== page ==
2) Sage Canaday

Sage Canaday is an Oregonian trail and ultra-runner living in Boulder, Colorado. His instagram feed is a totally awesome combination of spectacular scenic vistas, and vegan food-porn. Sage Canaday’s athletic accomplishments and devotion to healthy living are always inspiring. This weekend he knocked another achievement into the upper atmosphere by leading team U.S.A to a commanding victory at the Pikes Peak Ascent Trail Race.

The Pike’s Peak Ascent gains 7,815 vertical feet over the course of 13.32 miles. That is no joke. I officially give up my right to complain about the hills of Seattle EVER again.

3) Sister Madonna Buder

Sister Madonna Buder is an 84 year old nun from Spokane who does Iron Man Triathlons. She is the oldest person ever to complete an ironman (at IM Canada in 2012), and was recently inducted into the triathlon hall-of-fame. Technically she no longer competes at the full-Iron distance (her last event was Kona, 2012), and has been using her “retirement” to focus on the marathon, and half-iron distance. In between training she STILL finds time for volunteer service, and community outreach in the pacific northwest. Sister Buder’s attitude to training and living life is exuberant and reverent. She always races hard because: “”I owe it to posterity to give it my all.” She maintains a healthy diet, but isn’t dogmatic about her choices: “I have done nothing knowledgable to pollute my body; except, maybe a drink when it’s necessary.” She sees her training and competing as an act of devotion and celebration: “As long as my body is in motion, it doesn’t matter what it’s doing … as long as it’s oiled!”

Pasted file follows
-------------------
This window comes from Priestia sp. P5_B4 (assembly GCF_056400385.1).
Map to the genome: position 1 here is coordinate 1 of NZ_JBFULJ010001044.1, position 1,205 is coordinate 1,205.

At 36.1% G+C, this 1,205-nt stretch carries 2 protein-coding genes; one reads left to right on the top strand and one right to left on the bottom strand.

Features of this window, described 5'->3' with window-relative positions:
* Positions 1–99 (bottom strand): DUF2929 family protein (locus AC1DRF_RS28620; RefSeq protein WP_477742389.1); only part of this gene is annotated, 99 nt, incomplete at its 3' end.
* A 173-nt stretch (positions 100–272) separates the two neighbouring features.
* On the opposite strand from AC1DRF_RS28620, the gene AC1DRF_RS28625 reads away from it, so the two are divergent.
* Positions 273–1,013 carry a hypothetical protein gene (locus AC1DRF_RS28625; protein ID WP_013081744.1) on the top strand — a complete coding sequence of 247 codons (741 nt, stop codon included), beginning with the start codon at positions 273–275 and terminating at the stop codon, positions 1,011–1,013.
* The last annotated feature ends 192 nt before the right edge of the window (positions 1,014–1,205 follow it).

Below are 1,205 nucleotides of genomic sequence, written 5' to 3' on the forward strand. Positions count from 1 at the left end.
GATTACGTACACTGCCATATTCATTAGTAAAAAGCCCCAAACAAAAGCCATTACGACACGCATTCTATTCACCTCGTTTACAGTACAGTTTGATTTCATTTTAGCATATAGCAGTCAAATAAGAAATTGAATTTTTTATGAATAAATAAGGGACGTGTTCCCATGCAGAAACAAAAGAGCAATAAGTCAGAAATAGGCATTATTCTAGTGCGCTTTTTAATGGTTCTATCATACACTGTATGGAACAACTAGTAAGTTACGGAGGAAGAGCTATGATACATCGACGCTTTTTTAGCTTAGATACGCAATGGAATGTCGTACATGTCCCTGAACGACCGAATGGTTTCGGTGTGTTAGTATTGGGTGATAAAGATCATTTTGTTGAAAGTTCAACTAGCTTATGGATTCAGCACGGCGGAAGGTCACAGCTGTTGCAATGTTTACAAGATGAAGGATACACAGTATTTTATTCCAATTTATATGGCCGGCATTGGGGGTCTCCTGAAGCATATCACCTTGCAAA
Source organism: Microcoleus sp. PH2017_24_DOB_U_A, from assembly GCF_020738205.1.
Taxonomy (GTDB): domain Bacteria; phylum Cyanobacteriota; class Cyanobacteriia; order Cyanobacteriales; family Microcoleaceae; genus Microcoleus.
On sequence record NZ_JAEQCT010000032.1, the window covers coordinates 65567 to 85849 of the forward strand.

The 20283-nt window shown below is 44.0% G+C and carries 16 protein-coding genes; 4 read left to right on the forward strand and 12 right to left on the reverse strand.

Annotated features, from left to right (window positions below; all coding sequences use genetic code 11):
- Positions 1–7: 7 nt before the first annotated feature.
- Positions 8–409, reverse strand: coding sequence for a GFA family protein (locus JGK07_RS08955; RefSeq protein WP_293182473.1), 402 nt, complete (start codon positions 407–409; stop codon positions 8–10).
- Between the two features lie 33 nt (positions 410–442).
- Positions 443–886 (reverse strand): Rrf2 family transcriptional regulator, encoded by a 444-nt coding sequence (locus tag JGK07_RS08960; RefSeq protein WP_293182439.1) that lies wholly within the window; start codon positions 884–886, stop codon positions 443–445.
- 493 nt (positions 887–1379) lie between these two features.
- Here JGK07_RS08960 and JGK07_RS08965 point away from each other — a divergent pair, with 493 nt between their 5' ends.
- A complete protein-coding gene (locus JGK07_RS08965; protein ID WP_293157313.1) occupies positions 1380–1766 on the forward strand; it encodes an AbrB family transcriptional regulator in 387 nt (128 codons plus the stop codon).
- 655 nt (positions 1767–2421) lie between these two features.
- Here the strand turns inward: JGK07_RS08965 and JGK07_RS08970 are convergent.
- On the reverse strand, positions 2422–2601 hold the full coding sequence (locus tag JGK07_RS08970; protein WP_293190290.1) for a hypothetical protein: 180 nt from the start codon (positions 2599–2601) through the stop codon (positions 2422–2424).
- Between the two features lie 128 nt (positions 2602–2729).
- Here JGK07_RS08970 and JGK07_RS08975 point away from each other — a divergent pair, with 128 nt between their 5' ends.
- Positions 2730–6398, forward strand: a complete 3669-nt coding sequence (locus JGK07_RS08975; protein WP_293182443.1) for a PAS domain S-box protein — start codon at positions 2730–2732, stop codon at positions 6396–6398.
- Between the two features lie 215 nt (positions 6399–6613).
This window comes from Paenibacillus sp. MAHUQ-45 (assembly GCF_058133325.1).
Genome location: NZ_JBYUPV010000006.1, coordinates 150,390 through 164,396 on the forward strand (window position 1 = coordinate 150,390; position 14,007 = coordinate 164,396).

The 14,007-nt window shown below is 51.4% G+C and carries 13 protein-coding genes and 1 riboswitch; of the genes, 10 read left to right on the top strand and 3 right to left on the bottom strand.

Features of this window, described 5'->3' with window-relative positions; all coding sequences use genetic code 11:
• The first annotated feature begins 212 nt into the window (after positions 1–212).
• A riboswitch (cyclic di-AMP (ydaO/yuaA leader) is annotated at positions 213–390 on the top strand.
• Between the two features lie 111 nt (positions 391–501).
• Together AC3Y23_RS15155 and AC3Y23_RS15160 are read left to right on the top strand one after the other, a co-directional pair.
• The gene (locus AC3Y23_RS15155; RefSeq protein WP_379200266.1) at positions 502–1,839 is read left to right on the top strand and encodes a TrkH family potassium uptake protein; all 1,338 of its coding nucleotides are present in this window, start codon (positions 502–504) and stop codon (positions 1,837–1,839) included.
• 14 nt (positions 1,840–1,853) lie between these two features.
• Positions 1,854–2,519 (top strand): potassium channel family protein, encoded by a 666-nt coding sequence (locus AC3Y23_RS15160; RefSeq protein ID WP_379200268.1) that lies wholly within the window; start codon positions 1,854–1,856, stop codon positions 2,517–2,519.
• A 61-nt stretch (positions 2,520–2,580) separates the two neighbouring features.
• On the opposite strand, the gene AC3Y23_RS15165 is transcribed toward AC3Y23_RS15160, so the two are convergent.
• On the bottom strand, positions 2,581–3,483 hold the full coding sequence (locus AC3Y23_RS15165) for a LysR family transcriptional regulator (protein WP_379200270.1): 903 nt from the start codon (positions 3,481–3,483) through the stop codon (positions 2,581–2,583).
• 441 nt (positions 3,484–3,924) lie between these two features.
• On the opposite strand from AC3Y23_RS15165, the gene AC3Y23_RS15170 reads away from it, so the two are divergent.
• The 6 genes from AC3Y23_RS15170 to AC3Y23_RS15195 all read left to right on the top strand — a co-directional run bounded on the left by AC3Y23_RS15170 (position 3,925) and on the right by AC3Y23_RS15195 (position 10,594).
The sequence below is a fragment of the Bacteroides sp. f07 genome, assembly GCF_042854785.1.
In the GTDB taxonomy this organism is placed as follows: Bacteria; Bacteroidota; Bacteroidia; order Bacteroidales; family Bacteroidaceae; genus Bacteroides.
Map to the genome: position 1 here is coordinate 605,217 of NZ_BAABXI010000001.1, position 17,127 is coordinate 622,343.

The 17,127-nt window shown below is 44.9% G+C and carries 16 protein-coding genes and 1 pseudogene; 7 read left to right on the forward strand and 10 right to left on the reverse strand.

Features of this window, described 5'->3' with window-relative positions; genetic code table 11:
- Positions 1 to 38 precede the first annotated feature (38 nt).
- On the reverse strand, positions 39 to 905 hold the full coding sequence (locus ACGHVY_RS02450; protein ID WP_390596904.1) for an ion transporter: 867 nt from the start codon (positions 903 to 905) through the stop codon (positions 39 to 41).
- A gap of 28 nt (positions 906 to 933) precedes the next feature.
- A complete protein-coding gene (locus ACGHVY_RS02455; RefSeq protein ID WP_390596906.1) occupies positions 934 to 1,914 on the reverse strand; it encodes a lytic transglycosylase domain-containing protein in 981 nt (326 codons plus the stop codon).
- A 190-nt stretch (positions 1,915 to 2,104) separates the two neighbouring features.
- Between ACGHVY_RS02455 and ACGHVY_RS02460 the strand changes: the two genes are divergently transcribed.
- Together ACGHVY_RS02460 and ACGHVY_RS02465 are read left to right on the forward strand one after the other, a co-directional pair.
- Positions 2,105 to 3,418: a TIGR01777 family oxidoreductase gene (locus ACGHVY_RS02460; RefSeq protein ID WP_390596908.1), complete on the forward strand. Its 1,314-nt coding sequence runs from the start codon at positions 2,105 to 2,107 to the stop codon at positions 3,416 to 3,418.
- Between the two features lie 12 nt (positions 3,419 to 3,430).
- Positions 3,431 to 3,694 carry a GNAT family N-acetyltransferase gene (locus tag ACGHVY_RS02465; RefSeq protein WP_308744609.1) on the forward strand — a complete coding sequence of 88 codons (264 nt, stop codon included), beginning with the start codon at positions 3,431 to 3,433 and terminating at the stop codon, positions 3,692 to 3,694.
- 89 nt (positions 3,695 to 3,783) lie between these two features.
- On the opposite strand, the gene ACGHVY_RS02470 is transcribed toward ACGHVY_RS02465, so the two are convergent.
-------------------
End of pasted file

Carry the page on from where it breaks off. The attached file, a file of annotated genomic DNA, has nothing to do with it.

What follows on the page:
Have a WONDERFUL week everybody. Keep your bodies well oiled, in motion, and have a drink if it’s necessary. 

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Deuces Wild Sprint Triathlon recap

Here’s looking at you…gentle readers.

Play it again, Sam

Play it again, Sam